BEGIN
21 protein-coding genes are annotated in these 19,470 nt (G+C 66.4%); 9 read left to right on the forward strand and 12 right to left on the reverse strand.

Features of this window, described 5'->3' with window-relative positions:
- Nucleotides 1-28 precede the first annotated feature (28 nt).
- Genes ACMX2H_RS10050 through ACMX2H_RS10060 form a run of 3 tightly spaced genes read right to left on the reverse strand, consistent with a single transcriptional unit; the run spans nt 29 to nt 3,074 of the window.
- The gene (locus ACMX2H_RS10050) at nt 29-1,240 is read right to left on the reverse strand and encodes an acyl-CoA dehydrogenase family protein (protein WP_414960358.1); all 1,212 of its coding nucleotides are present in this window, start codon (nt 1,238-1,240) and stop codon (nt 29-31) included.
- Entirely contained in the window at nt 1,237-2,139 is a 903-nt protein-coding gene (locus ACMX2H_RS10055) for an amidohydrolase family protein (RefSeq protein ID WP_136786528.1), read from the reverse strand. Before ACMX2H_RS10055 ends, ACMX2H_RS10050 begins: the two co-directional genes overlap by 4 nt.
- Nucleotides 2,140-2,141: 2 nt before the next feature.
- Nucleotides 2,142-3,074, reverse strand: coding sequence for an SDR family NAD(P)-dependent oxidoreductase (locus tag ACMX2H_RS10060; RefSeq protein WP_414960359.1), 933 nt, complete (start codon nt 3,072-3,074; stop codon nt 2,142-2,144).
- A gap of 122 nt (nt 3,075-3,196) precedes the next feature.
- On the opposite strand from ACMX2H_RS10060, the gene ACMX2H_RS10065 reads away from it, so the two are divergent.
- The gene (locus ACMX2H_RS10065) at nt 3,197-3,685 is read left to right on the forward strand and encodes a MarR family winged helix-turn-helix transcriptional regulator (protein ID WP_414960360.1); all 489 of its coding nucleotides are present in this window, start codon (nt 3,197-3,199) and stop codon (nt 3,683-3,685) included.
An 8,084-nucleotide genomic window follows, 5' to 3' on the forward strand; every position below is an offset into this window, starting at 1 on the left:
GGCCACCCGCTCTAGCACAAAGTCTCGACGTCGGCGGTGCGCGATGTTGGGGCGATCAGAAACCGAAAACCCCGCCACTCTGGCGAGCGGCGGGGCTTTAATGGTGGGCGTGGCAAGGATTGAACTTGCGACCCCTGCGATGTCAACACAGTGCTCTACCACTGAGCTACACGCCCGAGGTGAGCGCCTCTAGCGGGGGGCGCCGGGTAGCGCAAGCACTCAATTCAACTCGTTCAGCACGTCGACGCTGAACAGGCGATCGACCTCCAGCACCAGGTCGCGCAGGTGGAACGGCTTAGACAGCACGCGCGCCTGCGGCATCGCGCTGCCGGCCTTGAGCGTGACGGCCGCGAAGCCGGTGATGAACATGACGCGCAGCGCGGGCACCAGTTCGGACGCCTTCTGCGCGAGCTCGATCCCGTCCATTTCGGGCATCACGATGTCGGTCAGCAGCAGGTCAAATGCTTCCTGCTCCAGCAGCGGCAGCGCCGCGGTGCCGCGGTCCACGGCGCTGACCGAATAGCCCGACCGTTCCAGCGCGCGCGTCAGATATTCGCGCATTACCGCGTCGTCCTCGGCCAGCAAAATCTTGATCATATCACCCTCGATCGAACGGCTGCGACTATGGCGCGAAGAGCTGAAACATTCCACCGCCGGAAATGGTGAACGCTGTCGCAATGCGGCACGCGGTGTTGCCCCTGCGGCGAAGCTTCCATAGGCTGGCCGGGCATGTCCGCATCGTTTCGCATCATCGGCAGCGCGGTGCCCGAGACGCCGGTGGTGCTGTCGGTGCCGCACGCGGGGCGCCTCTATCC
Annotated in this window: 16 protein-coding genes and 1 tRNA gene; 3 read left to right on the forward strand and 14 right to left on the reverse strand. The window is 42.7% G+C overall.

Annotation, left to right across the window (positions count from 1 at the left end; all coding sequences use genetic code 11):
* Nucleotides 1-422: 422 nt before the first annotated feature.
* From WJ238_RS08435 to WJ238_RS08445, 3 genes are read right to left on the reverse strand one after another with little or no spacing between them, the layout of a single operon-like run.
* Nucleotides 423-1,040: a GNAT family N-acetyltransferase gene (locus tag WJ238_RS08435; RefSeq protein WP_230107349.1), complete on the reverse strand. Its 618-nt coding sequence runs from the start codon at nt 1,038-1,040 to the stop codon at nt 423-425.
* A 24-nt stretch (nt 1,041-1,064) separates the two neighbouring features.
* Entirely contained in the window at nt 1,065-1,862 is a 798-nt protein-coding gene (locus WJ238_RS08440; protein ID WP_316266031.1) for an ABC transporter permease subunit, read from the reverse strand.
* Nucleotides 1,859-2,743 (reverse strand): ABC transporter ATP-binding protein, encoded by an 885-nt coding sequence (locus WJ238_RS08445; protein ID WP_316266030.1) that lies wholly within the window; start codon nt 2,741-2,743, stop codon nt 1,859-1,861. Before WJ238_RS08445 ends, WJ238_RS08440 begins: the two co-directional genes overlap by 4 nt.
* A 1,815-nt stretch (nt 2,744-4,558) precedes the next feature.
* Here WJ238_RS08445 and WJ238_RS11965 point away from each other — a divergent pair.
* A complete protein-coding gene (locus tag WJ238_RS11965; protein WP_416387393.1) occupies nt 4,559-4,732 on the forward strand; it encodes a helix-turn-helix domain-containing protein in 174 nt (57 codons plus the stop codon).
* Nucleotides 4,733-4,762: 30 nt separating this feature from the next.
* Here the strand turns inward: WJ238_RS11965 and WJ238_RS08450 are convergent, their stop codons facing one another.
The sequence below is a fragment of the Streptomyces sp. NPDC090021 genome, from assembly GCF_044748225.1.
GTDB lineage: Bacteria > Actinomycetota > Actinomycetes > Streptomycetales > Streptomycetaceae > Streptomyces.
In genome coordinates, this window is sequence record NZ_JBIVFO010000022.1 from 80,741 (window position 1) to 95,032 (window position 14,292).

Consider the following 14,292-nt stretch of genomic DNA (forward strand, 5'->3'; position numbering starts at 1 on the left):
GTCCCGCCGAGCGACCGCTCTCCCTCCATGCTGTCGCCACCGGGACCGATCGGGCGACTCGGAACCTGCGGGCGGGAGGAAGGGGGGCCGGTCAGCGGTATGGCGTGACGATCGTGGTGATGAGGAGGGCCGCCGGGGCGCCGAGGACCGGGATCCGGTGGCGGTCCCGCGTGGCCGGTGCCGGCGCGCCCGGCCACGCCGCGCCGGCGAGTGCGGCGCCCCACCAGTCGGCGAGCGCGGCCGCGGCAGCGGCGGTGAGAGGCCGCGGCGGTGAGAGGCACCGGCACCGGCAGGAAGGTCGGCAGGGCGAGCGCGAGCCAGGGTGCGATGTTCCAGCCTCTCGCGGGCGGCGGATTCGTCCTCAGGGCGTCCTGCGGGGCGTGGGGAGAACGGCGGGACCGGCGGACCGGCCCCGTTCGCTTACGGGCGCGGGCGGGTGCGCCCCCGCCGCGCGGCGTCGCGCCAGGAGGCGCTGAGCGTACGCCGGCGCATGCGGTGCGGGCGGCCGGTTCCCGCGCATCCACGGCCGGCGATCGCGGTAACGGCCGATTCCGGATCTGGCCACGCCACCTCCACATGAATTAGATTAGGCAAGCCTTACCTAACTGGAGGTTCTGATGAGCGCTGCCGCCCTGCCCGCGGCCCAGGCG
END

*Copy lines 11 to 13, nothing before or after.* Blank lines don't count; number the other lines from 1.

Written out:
- The gene (locus ACMX2H_RS10065) at nt 3,197-3,685 is read left to right on the forward strand and encodes a MarR family winged helix-turn-helix transcriptional regulator (protein ID WP_414960360.1); all 489 of its coding nucleotides are present in this window, start codon (nt 3,197-3,199) and stop codon (nt 3,683-3,685) included.
An 8,084-nucleotide genomic window follows, 5' to 3' on the forward strand; every position below is an offset into this window, starting at 1 on the left:
GGCCACCCGCTCTAGCACAAAGTCTCGACGTCGGCGGTGCGCGATGTTGGGGCGATCAGAAACCGAAAACCCCGCCACTCTGGCGAGCGGCGGGGCTTTAATGGTGGGCGTGGCAAGGATTGAACTTGCGACCCCTGCGATGTCAACACAGTGCTCTACCACTGAGCTACACGCCCGAGGTGAGCGCCTCTAGCGGGGGGCGCCGGGTAGCGCAAGCACTCAATTCAACTCGTTCAGCACGTCGACGCTGAACAGGCGATCGACCTCCAGCACCAGGTCGCGCAGGTGGAACGGCTTAGACAGCACGCGCGCCTGCGGCATCGCGCTGCCGGCCTTGAGCGTGACGGCCGCGAAGCCGGTGATGAACATGACGCGCAGCGCGGGCACCAGTTCGGACGCCTTCTGCGCGAGCTCGATCCCGTCCATTTCGGGCATCACGATGTCGGTCAGCAGCAGGTCAAATGCTTCCTGCTCCAGCAGCGGCAGCGCCGCGGTGCCGCGGTCCACGGCGCTGACCGAATAGCCCGACCGTTCCAGCGCGCGCGTCAGATATTCGCGCATTACCGCGTCGTCCTCGGCCAGCAAAATCTTGATCATATCACCCTCGATCGAACGGCTGCGACTATGGCGCGAAGAGCTGAAACATTCCACCGCCGGAAATGGTGAACGCTGTCGCAATGCGGCACGCGGTGTTGCCCCTGCGGCGAAGCTTCCATAGGCTGGCCGGGCATGTCCGCATCGTTTCGCATCATCGGCAGCGCGGTGCCCGAGACGCCGGTGGTGCTGTCGGTGCCGCACGCGGGGCGCCTCTATCC